It’s only been up and running for a year, but the Board of Governors is poised to order a move for Florida State University’s animation and digital arts program. A special committee voted today to recommend that the nascent program be relocated from West Palm Beach to Tallahassee to join with the rest of FSU’s film school.
That vote occurred after three hours of passionate testimony from West Palm Beach city officials and leaders of FSU’s film school, who tried to make the case for allowing the program to remain there. But without a business partner or clear plan to move forward, the committee's three members said it doesn’t make sense for FSU film students to remain in South Florida.
“We should not ask our students and their parents to risk their own future and fortune on something so undefined,” said Mori Hosseini, the Board of Governors member who chaired the committee.
The full Board of Governors will take up the committee’s recommendation during its Feb. 21 meeting. Contacted Friday evening, FSU President Eric Barron repeated his promise that the school would abide by whatever the board decided.
FSU's animation and digital arts program has been in limbo ever since its main business partner, Digital Domain Media Group, filed bankruptcy in September. The company had received $20 million in government subsidies and its failure was a blow not only to FSU but to the state’s efforts to use incentives to woo companies.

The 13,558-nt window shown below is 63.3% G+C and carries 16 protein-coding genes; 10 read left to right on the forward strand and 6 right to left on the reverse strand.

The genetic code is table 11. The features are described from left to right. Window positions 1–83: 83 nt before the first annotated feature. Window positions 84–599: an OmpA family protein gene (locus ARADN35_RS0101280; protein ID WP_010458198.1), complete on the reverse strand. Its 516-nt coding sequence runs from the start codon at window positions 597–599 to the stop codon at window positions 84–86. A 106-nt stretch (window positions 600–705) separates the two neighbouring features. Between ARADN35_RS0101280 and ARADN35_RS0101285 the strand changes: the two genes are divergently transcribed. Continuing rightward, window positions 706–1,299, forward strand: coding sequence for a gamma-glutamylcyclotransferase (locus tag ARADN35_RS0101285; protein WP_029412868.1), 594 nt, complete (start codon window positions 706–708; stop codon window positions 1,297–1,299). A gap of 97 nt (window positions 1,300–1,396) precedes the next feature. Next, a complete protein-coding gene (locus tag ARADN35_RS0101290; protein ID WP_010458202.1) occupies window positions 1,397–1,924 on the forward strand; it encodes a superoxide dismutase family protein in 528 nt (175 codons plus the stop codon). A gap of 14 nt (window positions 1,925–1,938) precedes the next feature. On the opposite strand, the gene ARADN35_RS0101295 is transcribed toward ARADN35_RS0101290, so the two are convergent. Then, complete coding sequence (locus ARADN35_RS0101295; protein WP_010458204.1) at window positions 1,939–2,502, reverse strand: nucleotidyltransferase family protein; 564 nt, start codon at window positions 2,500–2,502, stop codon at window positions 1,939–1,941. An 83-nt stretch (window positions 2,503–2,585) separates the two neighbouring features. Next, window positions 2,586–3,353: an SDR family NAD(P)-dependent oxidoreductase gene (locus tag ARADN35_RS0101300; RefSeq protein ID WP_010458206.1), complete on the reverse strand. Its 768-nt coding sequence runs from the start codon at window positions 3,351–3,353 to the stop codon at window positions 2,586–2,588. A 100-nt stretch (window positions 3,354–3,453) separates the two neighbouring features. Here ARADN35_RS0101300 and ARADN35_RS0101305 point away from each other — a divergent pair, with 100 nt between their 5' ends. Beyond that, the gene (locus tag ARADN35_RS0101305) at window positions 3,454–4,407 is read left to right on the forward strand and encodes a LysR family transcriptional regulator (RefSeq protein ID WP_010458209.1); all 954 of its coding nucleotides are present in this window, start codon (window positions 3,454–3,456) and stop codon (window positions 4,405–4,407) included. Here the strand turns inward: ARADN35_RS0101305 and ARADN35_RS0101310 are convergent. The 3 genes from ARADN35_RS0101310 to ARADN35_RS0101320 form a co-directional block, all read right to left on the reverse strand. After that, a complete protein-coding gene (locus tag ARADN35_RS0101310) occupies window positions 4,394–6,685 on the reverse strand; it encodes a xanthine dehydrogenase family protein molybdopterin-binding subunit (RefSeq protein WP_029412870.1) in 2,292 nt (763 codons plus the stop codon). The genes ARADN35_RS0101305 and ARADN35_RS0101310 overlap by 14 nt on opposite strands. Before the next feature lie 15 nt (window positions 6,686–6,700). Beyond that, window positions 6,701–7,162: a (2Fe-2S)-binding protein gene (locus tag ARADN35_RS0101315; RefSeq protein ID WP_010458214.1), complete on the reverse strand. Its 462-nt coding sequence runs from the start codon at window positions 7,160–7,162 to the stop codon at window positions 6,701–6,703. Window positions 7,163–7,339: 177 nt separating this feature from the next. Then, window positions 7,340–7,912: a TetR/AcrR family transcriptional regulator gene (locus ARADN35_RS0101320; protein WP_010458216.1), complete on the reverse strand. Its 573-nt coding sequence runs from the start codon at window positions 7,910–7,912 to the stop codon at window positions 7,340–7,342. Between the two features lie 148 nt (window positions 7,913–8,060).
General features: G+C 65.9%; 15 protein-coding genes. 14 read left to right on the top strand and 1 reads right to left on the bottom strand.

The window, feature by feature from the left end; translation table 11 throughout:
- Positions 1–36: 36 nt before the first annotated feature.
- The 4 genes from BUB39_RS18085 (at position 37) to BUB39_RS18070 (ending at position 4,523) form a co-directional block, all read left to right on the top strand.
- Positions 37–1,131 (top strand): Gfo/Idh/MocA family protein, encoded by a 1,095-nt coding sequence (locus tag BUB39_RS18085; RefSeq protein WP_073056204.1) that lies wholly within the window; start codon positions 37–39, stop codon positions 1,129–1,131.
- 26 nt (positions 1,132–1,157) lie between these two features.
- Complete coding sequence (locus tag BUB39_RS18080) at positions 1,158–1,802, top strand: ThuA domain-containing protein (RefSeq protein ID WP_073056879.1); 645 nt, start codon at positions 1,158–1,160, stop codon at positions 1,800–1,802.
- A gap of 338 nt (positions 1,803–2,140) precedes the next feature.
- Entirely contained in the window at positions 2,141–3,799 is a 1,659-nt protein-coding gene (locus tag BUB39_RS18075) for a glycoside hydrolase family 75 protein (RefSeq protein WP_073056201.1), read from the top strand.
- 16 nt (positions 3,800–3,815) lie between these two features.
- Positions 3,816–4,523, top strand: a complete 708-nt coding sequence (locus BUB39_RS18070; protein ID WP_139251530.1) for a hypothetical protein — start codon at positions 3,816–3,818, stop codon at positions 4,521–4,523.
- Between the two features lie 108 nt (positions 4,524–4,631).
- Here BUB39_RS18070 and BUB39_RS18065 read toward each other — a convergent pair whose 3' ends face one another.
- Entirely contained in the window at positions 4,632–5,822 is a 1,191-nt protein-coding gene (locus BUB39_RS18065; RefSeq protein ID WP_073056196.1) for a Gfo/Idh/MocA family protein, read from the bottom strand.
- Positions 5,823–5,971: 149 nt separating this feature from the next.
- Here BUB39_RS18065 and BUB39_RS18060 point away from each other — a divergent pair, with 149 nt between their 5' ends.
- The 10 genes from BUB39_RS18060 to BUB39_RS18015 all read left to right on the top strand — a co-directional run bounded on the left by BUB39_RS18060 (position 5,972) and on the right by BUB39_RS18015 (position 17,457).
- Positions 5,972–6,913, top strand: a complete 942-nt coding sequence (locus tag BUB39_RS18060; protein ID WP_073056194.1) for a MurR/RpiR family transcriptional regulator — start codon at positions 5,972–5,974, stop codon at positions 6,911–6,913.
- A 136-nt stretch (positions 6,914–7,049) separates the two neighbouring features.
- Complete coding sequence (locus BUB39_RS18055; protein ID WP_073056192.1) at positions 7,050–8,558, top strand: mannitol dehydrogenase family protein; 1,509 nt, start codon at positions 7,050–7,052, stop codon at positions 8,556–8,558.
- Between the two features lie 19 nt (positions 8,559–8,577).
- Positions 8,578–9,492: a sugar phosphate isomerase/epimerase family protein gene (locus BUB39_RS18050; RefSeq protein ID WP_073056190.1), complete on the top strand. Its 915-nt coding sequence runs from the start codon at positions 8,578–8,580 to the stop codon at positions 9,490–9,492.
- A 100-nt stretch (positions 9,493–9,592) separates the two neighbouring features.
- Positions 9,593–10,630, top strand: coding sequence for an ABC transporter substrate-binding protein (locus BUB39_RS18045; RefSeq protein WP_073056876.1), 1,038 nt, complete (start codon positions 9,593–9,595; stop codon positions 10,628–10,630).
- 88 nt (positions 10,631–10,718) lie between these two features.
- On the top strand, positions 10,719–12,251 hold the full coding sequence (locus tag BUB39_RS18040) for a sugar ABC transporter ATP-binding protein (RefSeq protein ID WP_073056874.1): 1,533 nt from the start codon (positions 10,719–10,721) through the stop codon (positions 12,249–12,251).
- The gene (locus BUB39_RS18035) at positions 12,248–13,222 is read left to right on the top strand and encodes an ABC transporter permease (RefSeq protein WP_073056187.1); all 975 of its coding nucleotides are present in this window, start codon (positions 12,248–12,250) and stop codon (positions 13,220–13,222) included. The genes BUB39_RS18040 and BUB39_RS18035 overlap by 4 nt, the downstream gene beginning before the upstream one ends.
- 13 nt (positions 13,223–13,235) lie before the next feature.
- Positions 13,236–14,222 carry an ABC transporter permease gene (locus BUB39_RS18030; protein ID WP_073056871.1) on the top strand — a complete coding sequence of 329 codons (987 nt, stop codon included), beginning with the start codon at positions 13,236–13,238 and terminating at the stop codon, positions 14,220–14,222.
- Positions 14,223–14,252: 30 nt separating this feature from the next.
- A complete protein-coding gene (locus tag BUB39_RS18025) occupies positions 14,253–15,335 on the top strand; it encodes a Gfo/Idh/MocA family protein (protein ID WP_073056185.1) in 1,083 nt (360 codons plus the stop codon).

FSU students matriculating through the animation and digital arts program pay $18,000 a year, three times the amount they would if it were located in Tallahassee. That is because it was set up as a special continuing education program instead of a traditional bachelor’s degree.
Frank Patterson, dean of the FSU film school, said the South Florida location made it easier to recruit faculty and industry leaders to bolster the program. The inability to find a partner to replace Digital Domain was blamed partially on the uncertainty surrounding the program’s status there.
It would cost FSU about the same amount to move the program to Tallahassee as it would if it were to remain in West Palm Beach.
West Palm Beach Mayor Jeri Muoio fought hard to get the committee to see things her way. She noted the millions of dollars that had been dedicated to setting up and maintaining the program and said the goals went beyond academics.
“We believe strongly that this is about jobs and building an industry cluster," Muoio said before questioning whether the Board of Governors was the right body to determine the ultimate fate of a program so closely tied to the region's economic development. She pledged to work with Enterprise Florida, the Department of Economic Opportunity and Gov. Rick Scott’s office to save the partnership.